A new study conducted by Finnish researchers reveals that providing music therapy sessions could be more helpful to patients suffering from depression and anxiety instead of just standard counseling.
Researchers led by Professor Jaakko Erkkila at the University of Jyvaskyla conducted the study on 79 adults aged between 18 to 50 years of age, all of whom had been diagnosed with depression.
Around 46 of the participants received regular counseling, anti-depressants and psychotherapy while the remaining 33 received music therapy sessions in addition to the above three. The researchers found that those who received regular music therapy sessions displayed fewer symptoms compared to those from the first group.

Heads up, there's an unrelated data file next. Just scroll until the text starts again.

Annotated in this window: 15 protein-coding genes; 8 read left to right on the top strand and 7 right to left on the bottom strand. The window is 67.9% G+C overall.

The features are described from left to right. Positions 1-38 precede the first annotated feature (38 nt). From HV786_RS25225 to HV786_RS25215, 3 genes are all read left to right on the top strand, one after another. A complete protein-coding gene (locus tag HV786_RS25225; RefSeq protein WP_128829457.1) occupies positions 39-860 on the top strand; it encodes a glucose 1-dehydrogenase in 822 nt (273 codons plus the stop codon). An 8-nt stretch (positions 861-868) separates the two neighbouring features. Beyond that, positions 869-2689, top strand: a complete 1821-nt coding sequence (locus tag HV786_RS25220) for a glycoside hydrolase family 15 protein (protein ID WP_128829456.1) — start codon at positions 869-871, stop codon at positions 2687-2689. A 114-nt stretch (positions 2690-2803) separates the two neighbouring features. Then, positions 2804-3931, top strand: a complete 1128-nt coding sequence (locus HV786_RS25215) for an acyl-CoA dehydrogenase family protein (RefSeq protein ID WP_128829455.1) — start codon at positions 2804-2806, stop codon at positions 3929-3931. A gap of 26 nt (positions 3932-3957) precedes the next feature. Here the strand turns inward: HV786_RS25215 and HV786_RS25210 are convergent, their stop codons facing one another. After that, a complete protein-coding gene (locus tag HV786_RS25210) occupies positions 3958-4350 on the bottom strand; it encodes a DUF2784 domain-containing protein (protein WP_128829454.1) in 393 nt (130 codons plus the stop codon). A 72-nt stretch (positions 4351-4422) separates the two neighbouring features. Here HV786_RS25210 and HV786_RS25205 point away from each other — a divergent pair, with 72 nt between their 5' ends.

"We found that people often expressed their inner pressure and feelings by drumming or with the tones produced with a mallet instrument. Some people described their playing experience as cathartic", Professor Erkkila said. The study has been published in the British Journal of Psychiatry.